When another mum maintained that the mould on the peat pots in question wasn’t dangerous, the exchange escalated.
‘Well if you’ve got kids or anyone staying with you who’s got asthma or any other problems with their lungs they are more susceptible to being badly affected by mould,’ the fan maintained.
The other mum wrote that the mould on the plants is fine and hadn’t affected her asthmatic daughter, prompting the fan to reply: ‘I’m guessing they haven’t been in the house or mouldy for long. With an asthmatic daughter I can’t believe you’re happy to take the risk. I hope she remains unaffected.’
When the mum claimed that her own mother, a registered nurse, had said that the mould on the Discovery Garden pots was fine, other mums echoed her sentiments.
Said one: ‘There is a big difference between toxic black mould, and the harmless mould that has been popping up on a lot of these pots.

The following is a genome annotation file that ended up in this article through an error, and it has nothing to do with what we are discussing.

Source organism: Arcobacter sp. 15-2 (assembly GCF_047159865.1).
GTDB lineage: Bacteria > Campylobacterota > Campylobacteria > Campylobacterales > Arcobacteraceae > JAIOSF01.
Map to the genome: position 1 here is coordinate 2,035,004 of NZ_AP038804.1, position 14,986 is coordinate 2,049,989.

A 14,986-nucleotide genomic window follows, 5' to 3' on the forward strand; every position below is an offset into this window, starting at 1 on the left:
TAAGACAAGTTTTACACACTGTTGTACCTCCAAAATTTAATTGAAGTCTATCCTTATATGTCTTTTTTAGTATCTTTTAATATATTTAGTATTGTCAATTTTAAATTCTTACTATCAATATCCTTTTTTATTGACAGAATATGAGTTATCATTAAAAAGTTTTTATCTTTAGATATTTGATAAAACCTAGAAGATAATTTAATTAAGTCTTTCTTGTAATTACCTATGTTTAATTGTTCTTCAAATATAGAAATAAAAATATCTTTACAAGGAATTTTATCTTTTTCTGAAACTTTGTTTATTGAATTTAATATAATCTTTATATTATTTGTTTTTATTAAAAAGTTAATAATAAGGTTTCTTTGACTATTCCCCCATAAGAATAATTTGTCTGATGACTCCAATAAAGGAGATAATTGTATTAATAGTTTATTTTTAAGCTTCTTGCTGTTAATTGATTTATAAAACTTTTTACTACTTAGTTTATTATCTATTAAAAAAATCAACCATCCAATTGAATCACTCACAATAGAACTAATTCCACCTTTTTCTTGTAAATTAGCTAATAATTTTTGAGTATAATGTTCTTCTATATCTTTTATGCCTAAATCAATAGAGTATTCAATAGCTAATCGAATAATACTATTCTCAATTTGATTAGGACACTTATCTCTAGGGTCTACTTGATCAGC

‘Mine are kept inside and my immune suppressed, Oncology child is 100% fine.
I even double checked it with his Oncologist in clinic today so pipe down.’
Added another: ‘Maybe U should learn to double check ur information.....because DING DING DING.....ur wrong.’
A Woolworths spokesman has told New Idea Food that mould on the Discovery Garden plants isn’t dangerous.
‘We’d like to reassure growers that mould can be a natural part of the process when it comes to growing a natural product,’ the spokesperson said.
‘Mould is found everywhere and comes down to the environment and caused by local conditions such as moisture and airflow. If you see mould appearing, we suggest gently wiping it off with a tissue or cloth.
‘Although the mould doesn’t damage the plant, it is unsightly and usually indicates that the pots are being overwatered and have poor drainage or circulation.’